Funding is still elusive for many startups. The main reason is that if you play the game the way everyone does, it’s often a tedious drag.
You can find lists of hardware investors and trends, but in some way, it’s like someone giving you a pair of skis and telling you “Go that way really fast. If something gets in your way, turn.” In other words, it shows you the pieces but doesn’t tell you how to play the game.
Fortunately, I’ve outlined a few tips below.
The classic way
It’s the advice you hear everywhere—and then some. I managed to condense it to five words starting with “T.” 🙂
- Traction: This means real milestones like a technical demo, work-like-look-like prototypes, customer feedback, corporate pilots, etc. It shows you get things done! It is not media coverage, YouTube views, and other vanity metrics. Note that misguided customer discovery can also lead to undue confidence in the demand for your product.
- Team: Do you have the experience or pedigree? Have you sold a company? Do you have an ex-Google member? Are you knowledgeable in the industry? Did someone go to Stanford?
- Tech: Is it hard to do, defensible, and affordable?
- Timing: Why now? Did something change in the market or in tech enablers?
- Target: You can’t convince everyone, so just find more of those who believe. As I like to say, “If you want to change people, change people.” In particular, stay away from those who say “Hardware is hard.”
So traction, team, tech, timing, and target.
This is great, but reality is harsh.
Getting attention is really hard, so VCs often rely on filters to deal with the flow of demand, and a recommended startup gets immediate attention.
Insiders: A lot of deals are not cold calls but done via recommendations. They are never really “socialized” beyond the immediate network of founders. So, VCs have the choice between highly recommended deals and your deal. Tough!
Social proof: With the right labels and endorsements, VCs flock to a deal because it not only looks like it has high potential, but it also seems less risky.
Local: Going to Silicon Valley for greener pastures rarely works. Why? Because you have no local track record, poor intros, maybe the wrong legal setup, and no knowledge of the culture code. Unless you have outstanding tech and US customers already, look for VCs locally for your first round. Yes, you might not get as good a deal, but you’ll waste less time.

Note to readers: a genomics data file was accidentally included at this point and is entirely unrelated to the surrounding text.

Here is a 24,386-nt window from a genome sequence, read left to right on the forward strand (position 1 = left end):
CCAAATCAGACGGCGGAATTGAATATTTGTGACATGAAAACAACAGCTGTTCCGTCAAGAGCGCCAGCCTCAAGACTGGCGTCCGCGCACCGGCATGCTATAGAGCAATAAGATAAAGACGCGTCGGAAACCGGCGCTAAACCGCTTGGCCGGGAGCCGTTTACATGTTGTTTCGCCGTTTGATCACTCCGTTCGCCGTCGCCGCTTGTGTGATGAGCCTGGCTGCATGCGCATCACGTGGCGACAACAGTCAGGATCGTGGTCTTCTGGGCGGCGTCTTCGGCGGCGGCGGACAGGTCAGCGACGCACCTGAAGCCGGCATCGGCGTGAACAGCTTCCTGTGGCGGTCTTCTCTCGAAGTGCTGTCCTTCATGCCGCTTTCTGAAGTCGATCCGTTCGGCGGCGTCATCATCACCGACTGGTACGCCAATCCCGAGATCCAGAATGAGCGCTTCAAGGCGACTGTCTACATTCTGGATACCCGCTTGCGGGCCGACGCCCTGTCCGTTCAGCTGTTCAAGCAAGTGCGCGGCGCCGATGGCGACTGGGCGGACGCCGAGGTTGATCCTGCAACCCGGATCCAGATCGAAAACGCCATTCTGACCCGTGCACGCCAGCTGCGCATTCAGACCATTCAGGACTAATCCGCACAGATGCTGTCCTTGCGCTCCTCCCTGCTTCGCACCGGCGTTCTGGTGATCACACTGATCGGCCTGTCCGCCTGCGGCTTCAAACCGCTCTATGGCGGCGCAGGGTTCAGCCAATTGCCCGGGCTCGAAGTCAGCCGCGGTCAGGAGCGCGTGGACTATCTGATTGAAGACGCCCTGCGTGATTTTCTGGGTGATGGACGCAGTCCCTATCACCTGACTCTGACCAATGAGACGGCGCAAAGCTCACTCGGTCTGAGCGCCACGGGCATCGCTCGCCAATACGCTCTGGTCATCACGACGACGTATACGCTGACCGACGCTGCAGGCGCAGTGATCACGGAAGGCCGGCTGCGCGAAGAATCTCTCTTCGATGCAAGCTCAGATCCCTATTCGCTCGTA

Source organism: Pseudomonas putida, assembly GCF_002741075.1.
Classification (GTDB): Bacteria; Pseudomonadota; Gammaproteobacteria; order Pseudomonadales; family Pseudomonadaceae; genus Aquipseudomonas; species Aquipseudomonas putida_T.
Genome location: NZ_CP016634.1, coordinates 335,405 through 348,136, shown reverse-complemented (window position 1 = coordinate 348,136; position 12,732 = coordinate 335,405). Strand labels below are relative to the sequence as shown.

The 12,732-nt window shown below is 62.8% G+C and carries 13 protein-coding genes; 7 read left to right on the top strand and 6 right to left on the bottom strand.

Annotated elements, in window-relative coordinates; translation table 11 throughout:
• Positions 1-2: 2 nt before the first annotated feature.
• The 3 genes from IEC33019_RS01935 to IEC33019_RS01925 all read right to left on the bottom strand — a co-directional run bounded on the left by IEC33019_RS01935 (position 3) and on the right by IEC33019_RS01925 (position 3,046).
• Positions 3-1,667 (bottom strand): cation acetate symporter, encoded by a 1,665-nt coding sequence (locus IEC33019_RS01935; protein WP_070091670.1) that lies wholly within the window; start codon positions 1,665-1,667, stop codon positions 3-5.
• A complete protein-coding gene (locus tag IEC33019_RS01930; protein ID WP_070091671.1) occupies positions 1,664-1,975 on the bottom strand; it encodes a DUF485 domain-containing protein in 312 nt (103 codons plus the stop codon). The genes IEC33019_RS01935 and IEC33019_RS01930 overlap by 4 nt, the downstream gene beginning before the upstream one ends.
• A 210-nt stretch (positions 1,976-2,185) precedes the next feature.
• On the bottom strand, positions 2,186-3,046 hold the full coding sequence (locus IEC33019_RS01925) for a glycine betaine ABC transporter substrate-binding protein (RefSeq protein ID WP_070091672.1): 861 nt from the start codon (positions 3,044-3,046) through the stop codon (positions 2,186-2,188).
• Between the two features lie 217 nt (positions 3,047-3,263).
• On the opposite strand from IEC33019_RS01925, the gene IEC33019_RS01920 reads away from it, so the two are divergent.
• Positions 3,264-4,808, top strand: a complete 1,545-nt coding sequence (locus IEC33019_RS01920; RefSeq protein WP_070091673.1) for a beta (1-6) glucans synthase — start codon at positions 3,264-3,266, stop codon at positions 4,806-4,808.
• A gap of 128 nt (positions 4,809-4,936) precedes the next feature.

Cash flow: With hardware, cash flow is an issue. VCs hate to finance working capital. If you scale with structurally negative cash flow, you will just scale the problem.
B2B: B2C is mostly out. Five years ago, Hax was investing in ~75 percent in B2C. Now, it’s less than 25 percent. This is mostly because (1) consumers are very price sensitive, and (2) most consumer products are “nice-to-have,” not “must-haves.”
But all hope is not lost!
My extensive vocabulary allowed me to find eight hacks starting with “C.”
- Coverage: Media is mostly a vanity metric, but it can help. If you don’t have “hardware porn” to show off like a cyborg or a flying car, focus on human interest stories, humor, or an exciting vision of the future.
- Celebs: Engage with the right one, and you’re golden. One startup was making a high-tech microphone and said a BBC announcer loved it. Done!
- Cheap: Don’t starve but be frugal. This will make you less dependent on outside funding. Some companies in Illinois spend US$1,000 per founder per month. Others have relocated to Shenzhen until they ship. We have several companies at Hax who are getting complex products to market with no other external VC funding (sometimes they use grants or win prizes, and start selling POC or products to customers).
- Champion: You don’t have the network for warm intros? Find one angel who has it. Such a person can help syndicate a deal.
- Corps: Corporates can pay you for POCs or others. Some are considerate enough to be mindful of your cash flow and pay early.
- Conditions: Look at improving your cash flow by reworking your contracts with your suppliers, distributors, and customers. With some luck, your clients will pay you upfront, and you’ll pay your factory 60 days after delivery and reach cash flow nirvana.
- China: We at Hax are big advocates of prototyping and manufacturing in China. This is mostly because of speed and expertise. Contrary to popular belief, you don’t need high volumes. Another thing for which China is great is investment. There is more VC money there than in the US since 2017, and many Chinese VCs are happy to invest overseas, as they find these deals cheaper than in China.
- Crypto: If you can find a blockchain angle, you’ll be able to access another class of investors. At the moment, your best bet is to repaint your hardware company into an AI, machine learning, or even “behavioral analytics” company. You’ll get more attention.
This is a bit of a new topic, but if you have already raised a seed round or more and are considering your next round, it is worth asking yourself whether an early exit is not a better option.
- How much momentum do we have?
- What is the true market potential of our startup?
- Are conditions changing?
Fortune favors the prepared, and 90 percent of exits are M&A. Over 60 percent happens at series B or before, so be mindful of your asymptote and inflexion point.